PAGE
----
12 different birds, in silhouettes
Bird size, shape, and posture are key identification features. Cornell University.

Heather N. Kolich, ANR Agent, UGA Extension Forsyth County

For beginning birders, listening to experienced birdwatchers effortlessly differentiate between a Carolina and a black-capped chickadee, compare their life lists, and discuss their travels to see specific bird species can be daunting. But enjoying watching birds doesn’t need to be complicated, especially if we start with the birds in our own backyards.

My philosophy around landscape plants is, “You know what you grow.” That applies to bird identification, as well. At the outset, it’s easier to learn to identify birds that we see on a regular basis than it is to identify rare or exotic birds. Learning about birds in our own vicinity also hits one of the key factors in species identification: habitat.

Habitat is where a bird lives. Since the Atlantic migratory flyway passes through Georgia, many different birds may visit our backyards, at least temporarily. Spring migration season is March 1 to June 15, and fall migration is August 1 to November 15. In the Georgia mountains, however, we are unlikely to see tufted puffins or other Pacific Northwest seabirds at any season.

Once geography is established, habit includes where the bird spends its time. Does it nest on the ground or high in a tree? Does it feed along the lake edge or hunt insects in a meadow?

An image of North America divided into four sections based on the flyway regions.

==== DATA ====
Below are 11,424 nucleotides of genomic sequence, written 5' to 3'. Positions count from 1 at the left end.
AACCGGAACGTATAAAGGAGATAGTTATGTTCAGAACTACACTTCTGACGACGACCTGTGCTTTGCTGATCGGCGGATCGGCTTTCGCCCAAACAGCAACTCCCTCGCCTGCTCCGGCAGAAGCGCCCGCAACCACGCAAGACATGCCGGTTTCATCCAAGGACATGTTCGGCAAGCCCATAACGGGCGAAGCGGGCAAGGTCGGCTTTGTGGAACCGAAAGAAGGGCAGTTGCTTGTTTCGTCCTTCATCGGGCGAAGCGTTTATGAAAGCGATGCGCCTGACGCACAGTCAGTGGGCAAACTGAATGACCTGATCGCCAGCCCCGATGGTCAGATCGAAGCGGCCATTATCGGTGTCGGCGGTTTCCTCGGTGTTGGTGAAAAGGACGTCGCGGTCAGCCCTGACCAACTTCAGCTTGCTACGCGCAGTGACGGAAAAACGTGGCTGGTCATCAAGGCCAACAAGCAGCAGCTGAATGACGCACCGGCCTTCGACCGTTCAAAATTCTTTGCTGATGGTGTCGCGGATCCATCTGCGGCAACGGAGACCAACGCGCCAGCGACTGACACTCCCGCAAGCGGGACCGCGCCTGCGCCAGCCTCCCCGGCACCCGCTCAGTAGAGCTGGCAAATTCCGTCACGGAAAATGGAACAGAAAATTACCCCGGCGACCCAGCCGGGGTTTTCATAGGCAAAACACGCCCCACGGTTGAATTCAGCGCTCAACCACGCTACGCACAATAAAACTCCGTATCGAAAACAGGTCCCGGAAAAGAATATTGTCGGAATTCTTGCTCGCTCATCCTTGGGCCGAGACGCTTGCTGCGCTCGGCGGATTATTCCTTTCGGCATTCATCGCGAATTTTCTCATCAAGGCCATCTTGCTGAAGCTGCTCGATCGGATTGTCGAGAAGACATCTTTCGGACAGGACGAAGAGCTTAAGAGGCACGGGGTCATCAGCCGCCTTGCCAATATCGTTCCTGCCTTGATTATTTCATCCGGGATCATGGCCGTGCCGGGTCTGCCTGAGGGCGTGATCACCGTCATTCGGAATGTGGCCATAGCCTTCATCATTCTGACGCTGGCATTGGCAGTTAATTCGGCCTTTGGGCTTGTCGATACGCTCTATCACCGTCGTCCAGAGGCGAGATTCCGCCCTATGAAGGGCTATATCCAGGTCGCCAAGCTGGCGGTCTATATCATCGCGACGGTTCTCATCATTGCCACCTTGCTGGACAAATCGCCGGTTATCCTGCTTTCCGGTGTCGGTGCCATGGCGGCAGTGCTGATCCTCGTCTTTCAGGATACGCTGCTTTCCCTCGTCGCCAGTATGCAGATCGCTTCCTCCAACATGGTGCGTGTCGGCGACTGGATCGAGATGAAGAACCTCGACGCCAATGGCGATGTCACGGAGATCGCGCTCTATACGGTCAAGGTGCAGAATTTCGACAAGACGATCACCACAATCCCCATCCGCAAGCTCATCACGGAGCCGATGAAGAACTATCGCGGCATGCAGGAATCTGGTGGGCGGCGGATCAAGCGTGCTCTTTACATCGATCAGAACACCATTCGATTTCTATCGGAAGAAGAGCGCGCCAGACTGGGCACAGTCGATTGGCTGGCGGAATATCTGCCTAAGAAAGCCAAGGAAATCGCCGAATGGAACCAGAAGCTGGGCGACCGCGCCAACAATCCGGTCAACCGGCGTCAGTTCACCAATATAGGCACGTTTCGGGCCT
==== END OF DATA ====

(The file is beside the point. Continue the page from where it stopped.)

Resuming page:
Many species of birds pass through Georgia along the Atlantic Flyway each spring and fall. U.S. Fish and Wildlife Service.

Size, shape, and posture are key identification clues. Think about how birds look in profile when they’re perching or standing. Is the beak long and slim, or short and stout? Is there a crest on the head? How long are the legs and tail? How does it compare in body size and build to a bird you are very familiar with?

Behavior and activity help identify bird species. If the bird clings to a tree and hammers the trunk with its beak, woodpecker is a good starting point. A dark-feathered bird eating the dead racoon in the road could be a vulture or a crow; use size and shape to hone that preliminary identification. Notice how birds move. Some strut while others hop along the ground. Some soar or glide in flight, while others constantly beat their wings. Geese and ducks fly together in a V formation. Starlings mob as hundreds, creating a bird cloud that swoops and turns as a unit.

Field marks and color can start and finish the bird identification process. While color may be the first thing we notice, males and females of the species – as well as juveniles – may be different colors. Field marks are color patterns or features – a white ring around eyes or neck, a contrasting patch on wings or throat, or stripes and streaking – that point to a specific type of sparrow, hawk, or woodpecker.

Sounds and signs are also useful for identifying birds we can’t see. It’s hard to mistake the call of a bobwhite or whip-poor-will, and parallel strands of shallow holes ringing the bark of trees is a sure sign that sap suckers are nearby.

Cornell University’s “All About Birds” website (https://www.allaboutbirds.org/news/) is an excellent resource for learning and confirming bird identification. In the field, their free Merlin Bird ID app is great for beginners. 

Start practicing your bird identification skills this weekend, then join the Great Backyard Bird Count (https://www.birdcount.org/) in February to help scientists track bird populations around the world. All you have to do is spend 15 minutes between February 16-19, 2024, observing birds in your back yard and use the Merlin app to help identify all the birds you see or hear.